Add Network Policy to your Application
Network Policy allows you to specify how groups of pods are allowed to communicate with each other and with other network endpoints. It acts as a firewall for your pods, controlling both incoming and outgoing traffic based on defined rules. Network policies are used to enhance the security and isolation of your applications.
In SAAP we are using
Network Policies to control communication between pods within our cluster. This helps ensure that your application pods can communicate only with specific pods (e.g., MongoDB) and restricts communication from other pods that should not have access. By configuring
egress rules, you are specifying the allowed traffic paths, thus enhancing the security and control of your application's network communication.
- Configure Network Policies to control pod communication.
- Verify the effectiveness of Network Policies through testing with a different pod.
- Successfully create and test a Network Policy and applied it to restrict pod communication.
Let's set a
Network Policy on the
review-mongodb pod so that no other pods can communicate with our database other than the application pod
Network Policyyaml to your
# Define a NetworkPolicy configuration. networkPolicy: enabled: true # Enable the NetworkPolicy. podSelector: # Specify the pods to which the NetworkPolicy rules will apply. matchLabels: # Define labels to match pods. app.kubernetes.io/name: mongodb # Match pods with the label 'app.kubernetes.io/name' equal to 'mongodb'. ingress: # Define ingress rules for incoming traffic. - ports: # Specify a list of ports and their protocols. - protocol: TCP # Allow TCP traffic on port 27017. port: 27017 from: # Define the source of allowed incoming traffic. - podSelector: # Allow traffic from pods matching certain labels. matchLabels: # Match pods with the label 'app.kubernetes.io/name' equal to 'review'. app.kubernetes.io/name: review
It should look like this:
Look at the different colors that indicates indentation.
So, our application pod
reviewwill not entertain any traffic from any other pod.
The indentation should be application.networkPolicy.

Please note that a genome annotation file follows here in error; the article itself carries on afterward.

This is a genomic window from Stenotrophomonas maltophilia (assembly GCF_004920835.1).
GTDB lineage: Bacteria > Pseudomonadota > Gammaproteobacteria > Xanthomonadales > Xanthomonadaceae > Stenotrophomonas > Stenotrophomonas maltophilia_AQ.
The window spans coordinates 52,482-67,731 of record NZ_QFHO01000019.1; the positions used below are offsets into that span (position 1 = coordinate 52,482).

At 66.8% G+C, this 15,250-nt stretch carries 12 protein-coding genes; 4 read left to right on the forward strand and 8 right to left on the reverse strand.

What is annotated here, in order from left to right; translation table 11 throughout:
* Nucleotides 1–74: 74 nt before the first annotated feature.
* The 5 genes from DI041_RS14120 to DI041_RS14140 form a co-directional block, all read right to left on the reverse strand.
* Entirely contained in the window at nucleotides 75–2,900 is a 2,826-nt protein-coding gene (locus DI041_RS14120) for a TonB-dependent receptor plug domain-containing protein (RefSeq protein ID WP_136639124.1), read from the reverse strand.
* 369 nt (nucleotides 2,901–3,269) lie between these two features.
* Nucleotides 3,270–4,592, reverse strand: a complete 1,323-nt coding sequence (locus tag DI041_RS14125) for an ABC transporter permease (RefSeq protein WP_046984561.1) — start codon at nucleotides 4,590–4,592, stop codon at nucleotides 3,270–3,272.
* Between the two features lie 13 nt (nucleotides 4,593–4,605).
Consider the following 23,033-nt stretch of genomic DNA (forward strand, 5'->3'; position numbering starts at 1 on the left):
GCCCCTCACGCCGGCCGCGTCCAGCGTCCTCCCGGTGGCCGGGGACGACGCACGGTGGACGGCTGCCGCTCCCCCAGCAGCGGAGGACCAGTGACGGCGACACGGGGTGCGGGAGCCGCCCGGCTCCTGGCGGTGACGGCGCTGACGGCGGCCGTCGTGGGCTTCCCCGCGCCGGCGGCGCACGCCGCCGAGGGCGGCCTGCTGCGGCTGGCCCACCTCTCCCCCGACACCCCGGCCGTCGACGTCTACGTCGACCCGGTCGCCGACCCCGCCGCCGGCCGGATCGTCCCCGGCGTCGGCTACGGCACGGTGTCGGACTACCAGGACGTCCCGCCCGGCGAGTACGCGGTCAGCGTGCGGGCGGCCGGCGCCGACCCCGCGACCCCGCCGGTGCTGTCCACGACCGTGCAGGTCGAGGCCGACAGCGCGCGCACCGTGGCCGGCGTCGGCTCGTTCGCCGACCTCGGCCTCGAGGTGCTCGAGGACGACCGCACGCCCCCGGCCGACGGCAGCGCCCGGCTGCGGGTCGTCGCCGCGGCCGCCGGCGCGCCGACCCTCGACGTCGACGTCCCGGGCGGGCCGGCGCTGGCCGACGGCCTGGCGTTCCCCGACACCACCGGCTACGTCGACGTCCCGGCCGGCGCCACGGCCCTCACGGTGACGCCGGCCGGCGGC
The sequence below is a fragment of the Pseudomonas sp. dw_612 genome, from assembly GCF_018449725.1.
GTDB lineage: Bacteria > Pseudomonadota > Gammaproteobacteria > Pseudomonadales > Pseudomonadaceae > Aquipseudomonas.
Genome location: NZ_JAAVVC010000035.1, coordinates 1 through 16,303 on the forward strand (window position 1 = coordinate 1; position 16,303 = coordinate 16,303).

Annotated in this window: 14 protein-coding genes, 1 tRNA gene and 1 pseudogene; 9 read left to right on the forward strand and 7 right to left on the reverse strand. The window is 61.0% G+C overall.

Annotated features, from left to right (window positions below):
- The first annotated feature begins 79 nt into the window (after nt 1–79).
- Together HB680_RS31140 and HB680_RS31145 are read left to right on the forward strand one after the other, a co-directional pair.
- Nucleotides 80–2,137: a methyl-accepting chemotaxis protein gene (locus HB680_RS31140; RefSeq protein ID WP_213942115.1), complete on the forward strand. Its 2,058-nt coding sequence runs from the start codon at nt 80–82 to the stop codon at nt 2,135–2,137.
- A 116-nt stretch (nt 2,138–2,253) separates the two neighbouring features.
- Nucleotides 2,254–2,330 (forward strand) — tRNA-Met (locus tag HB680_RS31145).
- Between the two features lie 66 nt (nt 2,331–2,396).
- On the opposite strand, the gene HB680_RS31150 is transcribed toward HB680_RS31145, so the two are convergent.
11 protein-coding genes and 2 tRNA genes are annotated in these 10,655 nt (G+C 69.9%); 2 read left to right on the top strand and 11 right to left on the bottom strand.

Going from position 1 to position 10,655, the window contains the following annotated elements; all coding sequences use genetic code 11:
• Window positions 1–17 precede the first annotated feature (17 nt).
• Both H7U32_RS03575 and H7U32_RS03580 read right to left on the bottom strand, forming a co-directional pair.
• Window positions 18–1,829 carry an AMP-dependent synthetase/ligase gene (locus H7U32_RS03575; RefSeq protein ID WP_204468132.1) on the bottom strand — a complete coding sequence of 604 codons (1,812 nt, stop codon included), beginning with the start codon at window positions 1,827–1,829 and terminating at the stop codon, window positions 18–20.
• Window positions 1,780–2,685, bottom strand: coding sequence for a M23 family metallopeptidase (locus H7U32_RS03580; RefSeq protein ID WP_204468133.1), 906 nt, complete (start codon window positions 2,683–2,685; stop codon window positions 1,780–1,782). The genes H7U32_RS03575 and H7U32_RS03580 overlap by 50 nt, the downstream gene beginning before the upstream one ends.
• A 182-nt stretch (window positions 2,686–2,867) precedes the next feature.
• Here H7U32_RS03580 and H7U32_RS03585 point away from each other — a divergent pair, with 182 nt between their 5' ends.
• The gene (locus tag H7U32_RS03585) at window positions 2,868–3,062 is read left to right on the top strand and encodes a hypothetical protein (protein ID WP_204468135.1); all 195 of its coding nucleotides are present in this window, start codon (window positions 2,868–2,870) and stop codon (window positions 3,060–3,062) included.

Save and run
tilt upat the root of your directory. Hit the space bar and the browser with
TILTlogs will be shown. If everything is green then the changes will be deployed on the cluster.
Log in to SAAP and see if the
Network Policyis created in your namespace.
reviewNetwork Policy, scroll down and see the rules:
We can see the rule is set properly.
To check if our
Network Policy is working properly, let's create a random pod and try to communicate the
review-mongodb pod through it.
Create a pod in your namespace on SAAP. Copy below yaml:
apiVersion: v1 kind: Pod metadata: name: hello-pod spec: containers: - name: hello-container image: alpine command: ["/bin/sh", "-c"] args: ["echo Hello, World!; sleep 3600"]
Create Podon the top right corner. Paste the yaml and hit
A new pod should be created.
Go to the
review-mongodbpod and copy the
Let's find the port for the
review-mongodbpod. Once you copy the IP, scroll down to find the container. Click the
Scroll down and copy the port:
Let's go to
hello-podand then to it's
Terminal. Paste this command, and make sure to replace the
review-mongodbpod IP with yours.
We can see that
Network Policies offer a robust mechanism to control and secure communication between pods in SAAP. By grasping the concepts and techniques covered in this tutorial, you're better equipped to implement effective network segmentation and enhance the overall security posture of your applications.
Cheers! Let's move to the next tutorial.